Saudis Propose Peace While Waging War
by Stephen Lendman (stephenlendman.org - Home - Stephen Lendman)
Make no mistake. Like the US, key NATO countries and Israeli, Saudi ruling authorities can never be trusted.
Riyadh is a ruthless despotic regime, a family-controlled territory masquerading as a nation-state, allied with hegemon USA's regional wars of aggression.
It depends on Washington for security. Despite spending tens of billions of dollars annually for advanced US and other Western weapons, munitions, and related purchases, Riyadh proved time and again unable to defend its territory on its own.
Houthi fighters penetrated its porous US-supplied air defenses numerous times — striking its tankers, airports, a power station, military bases, Shaybah oil facilities, and other targets with weapons developed on their own from earlier obtained foreign technology.
Their latest attack targeted the kingdom's Abqaiq refinery (the world's largest) and Khurais oil field, Iran falsely blamed for what happened.
Riyadh supports ISIS and likeminded jihadists, aiding their atrocities, mainly against defenseless civilians.
In 2009, Saudi warplanes began terror-bombing northern Yemen at the behest of the Obama regime. Kingdom troops conducted cross-border incursions.
Around the same time, US warplanes struck Yemeni targets. US drone war on the country has been ongoing since late October 2001.
Intermittent air and land war on Yemen raged for the past 18 years — continuing all-out since March 2015, escalation ordered by Obama regime hardliners.
From inception, raping Yemen has been US war, the Saudis, UAE, Israel, Britain and France involved as junior partners — the same true for all US wars of aggression.
It's Washington's call on whether wars it launched in Yemen, Syria, and against other countries continue or end.
All post-9/11 US wars of aggression rage endlessly because its ruling authorities reject restoration of peace and stability.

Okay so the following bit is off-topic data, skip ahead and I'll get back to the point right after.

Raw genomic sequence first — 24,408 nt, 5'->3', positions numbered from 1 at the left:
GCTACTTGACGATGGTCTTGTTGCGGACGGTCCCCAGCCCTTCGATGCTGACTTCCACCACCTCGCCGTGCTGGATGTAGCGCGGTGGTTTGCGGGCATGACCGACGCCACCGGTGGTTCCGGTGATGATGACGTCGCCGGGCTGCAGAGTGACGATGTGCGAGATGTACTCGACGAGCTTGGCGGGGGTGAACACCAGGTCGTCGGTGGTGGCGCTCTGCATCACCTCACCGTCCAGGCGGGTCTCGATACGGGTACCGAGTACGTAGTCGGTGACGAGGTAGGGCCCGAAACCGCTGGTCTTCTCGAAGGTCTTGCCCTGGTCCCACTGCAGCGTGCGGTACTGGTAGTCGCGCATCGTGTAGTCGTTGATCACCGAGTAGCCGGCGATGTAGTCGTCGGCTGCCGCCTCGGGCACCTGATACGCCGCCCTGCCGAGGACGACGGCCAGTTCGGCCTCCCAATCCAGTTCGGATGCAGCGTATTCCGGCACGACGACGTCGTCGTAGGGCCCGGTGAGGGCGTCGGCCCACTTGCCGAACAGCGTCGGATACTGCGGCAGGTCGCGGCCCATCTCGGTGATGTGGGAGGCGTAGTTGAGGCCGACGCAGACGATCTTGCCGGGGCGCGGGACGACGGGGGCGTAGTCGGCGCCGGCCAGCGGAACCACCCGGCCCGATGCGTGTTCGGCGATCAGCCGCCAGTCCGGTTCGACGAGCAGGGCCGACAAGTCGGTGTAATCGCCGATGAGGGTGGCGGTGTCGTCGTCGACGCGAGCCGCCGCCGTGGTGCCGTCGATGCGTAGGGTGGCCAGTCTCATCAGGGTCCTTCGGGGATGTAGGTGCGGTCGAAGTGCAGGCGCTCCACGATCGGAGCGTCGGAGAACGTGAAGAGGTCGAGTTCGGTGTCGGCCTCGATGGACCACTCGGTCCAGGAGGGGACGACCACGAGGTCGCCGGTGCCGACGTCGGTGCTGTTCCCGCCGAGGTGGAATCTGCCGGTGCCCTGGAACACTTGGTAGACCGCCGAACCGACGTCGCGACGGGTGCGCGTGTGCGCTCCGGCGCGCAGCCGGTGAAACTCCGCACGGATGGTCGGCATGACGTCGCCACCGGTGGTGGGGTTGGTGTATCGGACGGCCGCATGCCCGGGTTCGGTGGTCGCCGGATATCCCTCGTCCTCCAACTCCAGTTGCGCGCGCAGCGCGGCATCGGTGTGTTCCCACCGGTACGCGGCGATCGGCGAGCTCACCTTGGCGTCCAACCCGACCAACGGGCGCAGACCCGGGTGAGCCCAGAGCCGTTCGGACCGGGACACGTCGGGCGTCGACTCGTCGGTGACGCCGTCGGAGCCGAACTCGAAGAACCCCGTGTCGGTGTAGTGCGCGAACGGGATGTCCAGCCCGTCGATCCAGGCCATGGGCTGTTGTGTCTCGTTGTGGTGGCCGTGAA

Undemocratic Dems are as hawkish as Republicans. Obama bragged about terror-bombing seven countries, Trump the latest in a long line of US warrior presidents.
On Friday, AMN News reported that Yemeni Houthis said "they are halting their missiles strikes on Saudi Arabia after the Gulf kingdom offered them a peace deal," adding:
Riyadh "offered to halt their airstrikes over Yemen in exchange for the halting of all Houthi missile strikes."
The next day, its warplanes terror-bombed the port city of Hodeidah, Yemen, breaching a December 2018 agreement to cease attacking the city, proving the kingdom's peace outreach is hollow.
On Saturday, Southfront listed the most recent ongoing fighting in Yemen as follows:
"Saudi-led coalition warplanes struck the Hali district 4 times;
Saudi-led coalition warplanes struck Saadah province 3 times;
Saudi-led coalition warplanes struck Hajjah province 2 times;
Clashes between (Houthis) and Saudi-led forces were reported in the Baqim area;
Clashes between (Houthis) and Saudi-led forces continue on Haradh front;
Clashes between (Houthis) and Saudi-led forces were reported in Qatabah area;
Mahdi al-Mashat, the president of Yemen's Supreme Political Council, announced that (Houthis) would stop missile and drone strikes on Saudi Arabia as a good will gesture for the further settlement of the conflict."
Houthi authorities seek restoration of peace and stability in war-torn Yemen. Riyadh has no say over war and peace decision-making.
It's pressured by the US to continue endless war in Yemen. It wasted tens of billions of dollars for involvement, achieving no strategic aims.
Despite its AMN News reported ceasefire overture, Southfront said the Saudis and its allies "have not responded to the Houthis' " unilateral declaration to cease attacks on kingdom territory, provided Riyadh reciprocates in kind — halting its aggression and lifting its blockade, what hasn't happened so far.
On Sunday, UN envoy for Yemen Martin Griffiths said the Houthis' ceasefire offer "in good faith could send a powerful message of the will to end the war" — failing to explain it's Washington's call exclusively, not Riyadh's.
On Saturday, Houthi leader Abdul-Malik al-Houthi said if the Saudis continue war on Yemen, "attacks into the depth of territory of the aggressors would become more crushing and more painful."
Houthi political official Mahdi al-Mashat said "significant advancement" in its military capabilities was achieved.
Its forces "would not hesitate (using them) to launch a period of great pain" on the kingdom if its forces keep striking Yemeni territory.
Separately, Iranian President Rouhani will address the 74th annual UN General Assembly session on September 24.
He'll meet on the sidelines for discussions with counterparts of friendly nations. No meeting with Trump is planned.
His regime delayed issuing visas for Rouhani, Foreign Minister Zarif, and their delegation until Friday — a breach of UN rules if not provided.
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